Australian Tropical Rainforest Plants - Online edition

Crotalaria laburnifolia L.

Herb (herbaceous or woody, under 1 m tall)
Shrub (woody or herbaceous, 1-6 m tall)
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Leaves and Flowers. © CSIRO
Scale bar 10mm. © CSIRO
10th leaf stage. © CSIRO
Cotyledon stage, epigeal germination. © CSIRO

Linnaeus, C. von (1753) Species Plantarum 2: 715. Type: Habitat in Asia.

Common name

Bird Flower; Rattlepod


Flowers and fruits as a shrub about 1-2 m tall.


Compound leaf petiole about 2.5-6 cm long. Middle leaflet longer than the lateral leaflets. Leaflet blades about 1-10.5 x 0.4-5.5 cm, broadest at or below the middle. Leaflet stalks grooved on the upper surface. Stipules absent.


Inflorescences about 3-33 cm long. Flowers borne singly in the axils of persistent narrow, about 4 mm long, bracts. Calyx about 12-17 mm long, the lobes longer than the tube. Petals: standard yellow, often marked with red-brown lines; wings about 10-20 mm long; keel about 20-30 mm long. Stamens 10, dimorphic, five with dorsifixed anthers and five with basifixed anthers. Pollen orange. Staminal filaments fused to form a tube which is open on one side. Ovary stalked, ovules about 20-22. Style hairy towards the apex, stigma hairy.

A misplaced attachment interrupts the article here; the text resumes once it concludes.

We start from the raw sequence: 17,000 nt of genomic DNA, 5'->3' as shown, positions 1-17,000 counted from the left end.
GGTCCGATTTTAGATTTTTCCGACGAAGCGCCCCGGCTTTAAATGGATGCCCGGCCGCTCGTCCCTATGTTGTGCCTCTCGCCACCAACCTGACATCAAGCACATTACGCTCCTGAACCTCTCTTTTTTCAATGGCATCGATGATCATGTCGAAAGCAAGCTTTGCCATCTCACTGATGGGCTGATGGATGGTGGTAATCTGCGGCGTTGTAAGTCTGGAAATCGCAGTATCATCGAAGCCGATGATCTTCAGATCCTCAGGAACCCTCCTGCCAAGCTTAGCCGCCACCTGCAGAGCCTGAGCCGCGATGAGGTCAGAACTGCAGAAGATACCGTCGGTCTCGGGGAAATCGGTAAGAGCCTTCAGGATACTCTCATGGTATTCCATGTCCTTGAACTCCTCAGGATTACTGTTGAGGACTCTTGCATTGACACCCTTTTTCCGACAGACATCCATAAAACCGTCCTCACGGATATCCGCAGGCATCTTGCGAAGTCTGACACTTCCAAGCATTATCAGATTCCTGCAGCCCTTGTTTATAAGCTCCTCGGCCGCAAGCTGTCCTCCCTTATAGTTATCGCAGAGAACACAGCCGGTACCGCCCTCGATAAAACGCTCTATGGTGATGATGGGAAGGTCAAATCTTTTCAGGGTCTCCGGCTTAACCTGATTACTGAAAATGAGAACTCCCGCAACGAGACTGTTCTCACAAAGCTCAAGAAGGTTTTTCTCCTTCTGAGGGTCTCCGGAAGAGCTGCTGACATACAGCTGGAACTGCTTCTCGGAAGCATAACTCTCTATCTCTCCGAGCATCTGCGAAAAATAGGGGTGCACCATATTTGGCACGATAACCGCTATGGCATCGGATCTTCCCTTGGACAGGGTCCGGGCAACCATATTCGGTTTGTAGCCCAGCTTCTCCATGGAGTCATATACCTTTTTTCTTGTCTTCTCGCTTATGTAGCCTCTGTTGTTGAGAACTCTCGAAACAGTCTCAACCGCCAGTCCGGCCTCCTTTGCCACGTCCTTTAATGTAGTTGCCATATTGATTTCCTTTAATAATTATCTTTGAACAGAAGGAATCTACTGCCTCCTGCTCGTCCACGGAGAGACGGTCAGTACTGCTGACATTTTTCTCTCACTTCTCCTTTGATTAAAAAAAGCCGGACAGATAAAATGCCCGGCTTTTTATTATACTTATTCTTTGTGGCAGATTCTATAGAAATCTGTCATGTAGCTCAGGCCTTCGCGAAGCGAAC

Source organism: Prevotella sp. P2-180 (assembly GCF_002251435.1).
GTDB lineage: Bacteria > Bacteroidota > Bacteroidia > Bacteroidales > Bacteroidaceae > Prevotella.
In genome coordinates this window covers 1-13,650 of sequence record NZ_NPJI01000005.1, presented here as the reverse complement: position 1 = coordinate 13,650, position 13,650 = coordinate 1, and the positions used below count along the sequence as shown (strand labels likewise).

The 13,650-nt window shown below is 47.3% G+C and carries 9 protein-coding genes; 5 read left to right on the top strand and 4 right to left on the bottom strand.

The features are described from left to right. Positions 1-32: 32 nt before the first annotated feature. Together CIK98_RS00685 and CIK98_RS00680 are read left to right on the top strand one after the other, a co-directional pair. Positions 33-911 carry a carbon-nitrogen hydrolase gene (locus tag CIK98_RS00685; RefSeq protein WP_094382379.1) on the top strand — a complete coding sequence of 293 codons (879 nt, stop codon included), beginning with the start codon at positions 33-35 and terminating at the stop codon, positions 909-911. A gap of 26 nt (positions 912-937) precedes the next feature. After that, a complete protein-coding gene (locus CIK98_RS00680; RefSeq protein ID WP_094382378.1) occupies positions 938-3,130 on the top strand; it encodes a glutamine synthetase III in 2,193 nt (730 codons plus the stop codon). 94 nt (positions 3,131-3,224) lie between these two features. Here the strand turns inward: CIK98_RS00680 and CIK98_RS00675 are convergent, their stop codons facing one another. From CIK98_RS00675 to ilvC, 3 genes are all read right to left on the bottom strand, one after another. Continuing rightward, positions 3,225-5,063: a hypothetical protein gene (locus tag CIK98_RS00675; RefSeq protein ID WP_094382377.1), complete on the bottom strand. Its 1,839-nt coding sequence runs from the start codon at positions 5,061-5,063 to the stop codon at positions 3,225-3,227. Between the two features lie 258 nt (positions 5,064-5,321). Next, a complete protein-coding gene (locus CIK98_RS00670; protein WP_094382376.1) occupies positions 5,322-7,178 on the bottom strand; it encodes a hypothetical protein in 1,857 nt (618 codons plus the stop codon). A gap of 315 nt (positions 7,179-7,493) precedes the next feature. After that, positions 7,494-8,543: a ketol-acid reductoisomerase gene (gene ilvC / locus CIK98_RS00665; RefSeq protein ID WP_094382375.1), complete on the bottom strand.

Fruits cylindrical, stalked, about 30-45 x 8-10 mm, calyx persistent at the base. Seeds, about 10-20 seeds per pod, rattle when the pod is shaken. Seeds about 3-7 x 2-4 mm, reniform. Radicle about 4-5 mm long, straight or slightly curved, running along the edge of the cotyledons.


Cotyledons about 17-22 x 11-15 mm, petiole short, about 1 mm long. First pair of leaves trifoliolate. At the tenth leaf stage: leaflet blades elliptic to ovate, about 35-40 x 20-25 mm, leaflet stalks short, about 1-2 mm long. Lateral veins about 7 or 8 pairs, forming loops inside the blade margins. Seed germination time 5 to 7 days.

Distribution and Ecology

An introduced species originally from eastern Africa and SE Asia, now naturalised in WA, CYP, NEQ, CEQ and southwards as far as south-eastern Queensland. Altitudinal range from near sea level to 400 m. Often grows in open forest but also found in vine thickets and monsoon forest.

Natural History & Notes

This species has been suspected of causing walkabout disease in horses but it is now believed that this species is not toxic to stock; not toxic to rats in laboratory tests. Hacker (1990).

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